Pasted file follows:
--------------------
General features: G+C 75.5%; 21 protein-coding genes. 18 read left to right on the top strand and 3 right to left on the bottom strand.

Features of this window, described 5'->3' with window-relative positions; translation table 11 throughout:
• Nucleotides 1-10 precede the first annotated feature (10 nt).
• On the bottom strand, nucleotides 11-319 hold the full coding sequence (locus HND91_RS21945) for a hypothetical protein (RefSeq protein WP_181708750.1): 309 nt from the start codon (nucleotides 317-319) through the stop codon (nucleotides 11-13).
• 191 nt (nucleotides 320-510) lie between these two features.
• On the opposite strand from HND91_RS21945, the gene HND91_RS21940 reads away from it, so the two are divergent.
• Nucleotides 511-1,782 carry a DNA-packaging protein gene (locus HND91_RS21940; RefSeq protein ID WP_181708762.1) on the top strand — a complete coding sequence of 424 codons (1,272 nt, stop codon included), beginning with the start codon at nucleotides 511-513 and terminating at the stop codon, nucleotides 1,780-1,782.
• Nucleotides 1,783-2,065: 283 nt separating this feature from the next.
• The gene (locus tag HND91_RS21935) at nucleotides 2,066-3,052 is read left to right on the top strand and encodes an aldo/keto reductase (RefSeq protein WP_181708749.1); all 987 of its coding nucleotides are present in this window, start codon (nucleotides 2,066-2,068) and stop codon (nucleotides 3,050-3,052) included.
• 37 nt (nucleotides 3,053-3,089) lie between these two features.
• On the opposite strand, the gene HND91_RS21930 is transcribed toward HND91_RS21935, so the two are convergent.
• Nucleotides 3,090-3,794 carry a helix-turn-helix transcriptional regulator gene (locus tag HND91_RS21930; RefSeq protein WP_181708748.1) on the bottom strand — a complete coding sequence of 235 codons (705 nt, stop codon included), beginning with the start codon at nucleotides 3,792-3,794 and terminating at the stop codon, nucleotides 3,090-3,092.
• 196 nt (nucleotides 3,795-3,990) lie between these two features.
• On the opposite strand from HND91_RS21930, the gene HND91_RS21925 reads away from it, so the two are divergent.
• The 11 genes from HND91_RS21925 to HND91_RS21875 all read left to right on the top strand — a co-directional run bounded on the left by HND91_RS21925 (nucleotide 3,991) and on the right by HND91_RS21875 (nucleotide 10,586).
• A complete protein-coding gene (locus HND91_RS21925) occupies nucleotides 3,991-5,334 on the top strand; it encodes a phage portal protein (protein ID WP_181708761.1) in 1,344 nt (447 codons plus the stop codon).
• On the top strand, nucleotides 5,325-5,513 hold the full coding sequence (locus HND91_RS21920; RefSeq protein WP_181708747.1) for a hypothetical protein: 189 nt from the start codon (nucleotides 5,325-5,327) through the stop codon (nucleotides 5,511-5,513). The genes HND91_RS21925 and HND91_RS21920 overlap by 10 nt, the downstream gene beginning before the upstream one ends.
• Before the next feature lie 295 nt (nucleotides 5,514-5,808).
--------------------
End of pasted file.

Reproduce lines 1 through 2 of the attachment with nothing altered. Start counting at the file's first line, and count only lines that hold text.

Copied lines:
General features: G+C 75.5%; 21 protein-coding genes. 18 read left to right on the top strand and 3 right to left on the bottom strand.

Features of this window, described 5'->3' with window-relative positions; translation table 11 throughout: